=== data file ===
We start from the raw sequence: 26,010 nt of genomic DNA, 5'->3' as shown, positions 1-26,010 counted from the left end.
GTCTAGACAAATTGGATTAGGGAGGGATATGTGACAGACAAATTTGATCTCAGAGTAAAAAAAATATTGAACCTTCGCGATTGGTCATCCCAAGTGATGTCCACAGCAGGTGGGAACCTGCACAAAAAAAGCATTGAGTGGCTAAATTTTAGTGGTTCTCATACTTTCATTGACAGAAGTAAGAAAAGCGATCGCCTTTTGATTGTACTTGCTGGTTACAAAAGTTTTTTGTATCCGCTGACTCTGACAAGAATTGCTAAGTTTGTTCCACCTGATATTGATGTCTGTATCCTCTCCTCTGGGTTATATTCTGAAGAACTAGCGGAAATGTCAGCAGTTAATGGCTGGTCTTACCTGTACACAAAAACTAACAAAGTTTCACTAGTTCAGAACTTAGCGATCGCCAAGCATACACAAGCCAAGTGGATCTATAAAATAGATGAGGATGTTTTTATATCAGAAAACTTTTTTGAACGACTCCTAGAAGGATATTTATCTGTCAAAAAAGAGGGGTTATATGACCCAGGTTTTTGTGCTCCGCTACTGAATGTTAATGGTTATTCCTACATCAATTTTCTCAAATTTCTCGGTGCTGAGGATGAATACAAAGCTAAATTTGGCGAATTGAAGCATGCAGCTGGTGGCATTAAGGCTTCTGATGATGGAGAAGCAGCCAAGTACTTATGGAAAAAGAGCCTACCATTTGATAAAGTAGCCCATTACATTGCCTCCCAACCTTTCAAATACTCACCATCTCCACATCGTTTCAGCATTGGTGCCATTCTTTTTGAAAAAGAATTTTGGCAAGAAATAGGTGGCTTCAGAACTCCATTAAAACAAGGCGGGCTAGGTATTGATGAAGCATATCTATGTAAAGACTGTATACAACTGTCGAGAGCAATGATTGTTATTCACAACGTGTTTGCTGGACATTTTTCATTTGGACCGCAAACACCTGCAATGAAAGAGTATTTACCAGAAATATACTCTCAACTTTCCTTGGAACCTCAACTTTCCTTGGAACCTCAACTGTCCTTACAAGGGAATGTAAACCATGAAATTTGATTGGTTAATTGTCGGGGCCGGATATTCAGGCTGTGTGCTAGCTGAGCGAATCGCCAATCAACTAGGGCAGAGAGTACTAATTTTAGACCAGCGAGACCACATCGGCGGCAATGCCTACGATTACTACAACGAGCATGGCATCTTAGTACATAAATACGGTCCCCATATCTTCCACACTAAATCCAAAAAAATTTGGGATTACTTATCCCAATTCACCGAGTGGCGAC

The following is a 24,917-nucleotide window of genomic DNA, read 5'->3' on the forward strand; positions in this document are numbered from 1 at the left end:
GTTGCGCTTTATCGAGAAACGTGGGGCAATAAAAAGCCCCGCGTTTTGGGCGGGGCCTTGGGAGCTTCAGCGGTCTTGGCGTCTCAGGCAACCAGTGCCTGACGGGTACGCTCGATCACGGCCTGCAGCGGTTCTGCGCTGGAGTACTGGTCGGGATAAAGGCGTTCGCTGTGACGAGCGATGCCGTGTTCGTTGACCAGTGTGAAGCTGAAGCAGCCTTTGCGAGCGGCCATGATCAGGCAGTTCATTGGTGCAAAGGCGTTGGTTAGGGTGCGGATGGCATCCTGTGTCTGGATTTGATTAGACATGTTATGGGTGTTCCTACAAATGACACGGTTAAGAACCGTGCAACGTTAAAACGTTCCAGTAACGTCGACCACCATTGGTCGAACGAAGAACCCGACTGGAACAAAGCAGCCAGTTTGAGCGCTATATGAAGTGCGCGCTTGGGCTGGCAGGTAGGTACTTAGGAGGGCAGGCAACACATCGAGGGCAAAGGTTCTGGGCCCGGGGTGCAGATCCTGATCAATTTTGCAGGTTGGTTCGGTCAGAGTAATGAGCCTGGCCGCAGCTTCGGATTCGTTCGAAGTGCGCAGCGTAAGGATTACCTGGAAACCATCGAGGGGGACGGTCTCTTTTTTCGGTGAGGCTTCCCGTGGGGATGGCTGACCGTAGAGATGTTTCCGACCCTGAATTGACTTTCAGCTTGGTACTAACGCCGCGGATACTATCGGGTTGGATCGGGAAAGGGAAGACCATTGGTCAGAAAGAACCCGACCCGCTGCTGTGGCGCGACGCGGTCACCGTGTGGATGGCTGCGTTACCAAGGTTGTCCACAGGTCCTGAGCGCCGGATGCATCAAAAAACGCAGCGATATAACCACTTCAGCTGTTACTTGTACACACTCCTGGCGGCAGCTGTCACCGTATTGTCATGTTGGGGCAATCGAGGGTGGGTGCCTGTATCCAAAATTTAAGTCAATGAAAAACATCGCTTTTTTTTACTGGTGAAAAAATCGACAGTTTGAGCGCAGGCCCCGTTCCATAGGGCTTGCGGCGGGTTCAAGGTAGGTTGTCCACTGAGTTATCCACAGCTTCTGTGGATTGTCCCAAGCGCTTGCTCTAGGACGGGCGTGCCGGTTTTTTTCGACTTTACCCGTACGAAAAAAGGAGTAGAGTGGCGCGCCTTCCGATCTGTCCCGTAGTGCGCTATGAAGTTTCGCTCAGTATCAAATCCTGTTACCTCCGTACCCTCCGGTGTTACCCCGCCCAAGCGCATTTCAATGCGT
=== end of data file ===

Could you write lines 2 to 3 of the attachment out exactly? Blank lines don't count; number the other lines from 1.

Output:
GTCTAGACAAATTGGATTAGGGAGGGATATGTGACAGACAAATTTGATCTCAGAGTAAAAAAAATATTGAACCTTCGCGATTGGTCATCCCAAGTGATGTCCACAGCAGGTGGGAACCTGCACAAAAAAAGCATTGAGTGGCTAAATTTTAGTGGTTCTCATACTTTCATTGACAGAAGTAAGAAAAGCGATCGCCTTTTGATTGTACTTGCTGGTTACAAAAGTTTTTTGTATCCGCTGACTCTGACAAGAATTGCTAAGTTTGTTCCACCTGATATTGATGTCTGTATCCTCTCCTCTGGGTTATATTCTGAAGAACTAGCGGAAATGTCAGCAGTTAATGGCTGGTCTTACCTGTACACAAAAACTAACAAAGTTTCACTAGTTCAGAACTTAGCGATCGCCAAGCATACACAAGCCAAGTGGATCTATAAAATAGATGAGGATGTTTTTATATCAGAAAACTTTTTTGAACGACTCCTAGAAGGATATTTATCTGTCAAAAAAGAGGGGTTATATGACCCAGGTTTTTGTGCTCCGCTACTGAATGTTAATGGTTATTCCTACATCAATTTTCTCAAATTTCTCGGTGCTGAGGATGAATACAAAGCTAAATTTGGCGAATTGAAGCATGCAGCTGGTGGCATTAAGGCTTCTGATGATGGAGAAGCAGCCAAGTACTTATGGAAAAAGAGCCTACCATTTGATAAAGTAGCCCATTACATTGCCTCCCAACCTTTCAAATACTCACCATCTCCACATCGTTTCAGCATTGGTGCCATTCTTTTTGAAAAAGAATTTTGGCAAGAAATAGGTGGCTTCAGAACTCCATTAAAACAAGGCGGGCTAGGTATTGATGAAGCATATCTATGTAAAGACTGTATACAACTGTCGAGAGCAATGATTGTTATTCACAACGTGTTTGCTGGACATTTTTCATTTGGACCGCAAACACCTGCAATGAAAGAGTATTTACCAGAAATATACTCTCAACTTTCCTTGGAACCTCAACTTTCCTTGGAACCTCAACTGTCCTTACAAGGGAATGTAAACCATGAAATTTGATTGGTTAATTGTCGGGGCCGGATATTCAGGCTGTGTGCTAGCTGAGCGAATCGCCAATCAACTAGGGCAGAGAGTACTAATTTTAGACCAGCGAGACCACATCGGCGGCAATGCCTACGATTACTACAACGAGCATGGCATCTTAGTACATAAATACGGTCCCCATATCTTCCACACTAAATCCAAAAAAATTTGGGATTACTTATCCCAATTCACCGAGTGGCGAC

The following is a 24,917-nucleotide window of genomic DNA, read 5'->3' on the forward strand; positions in this document are numbered from 1 at the left end: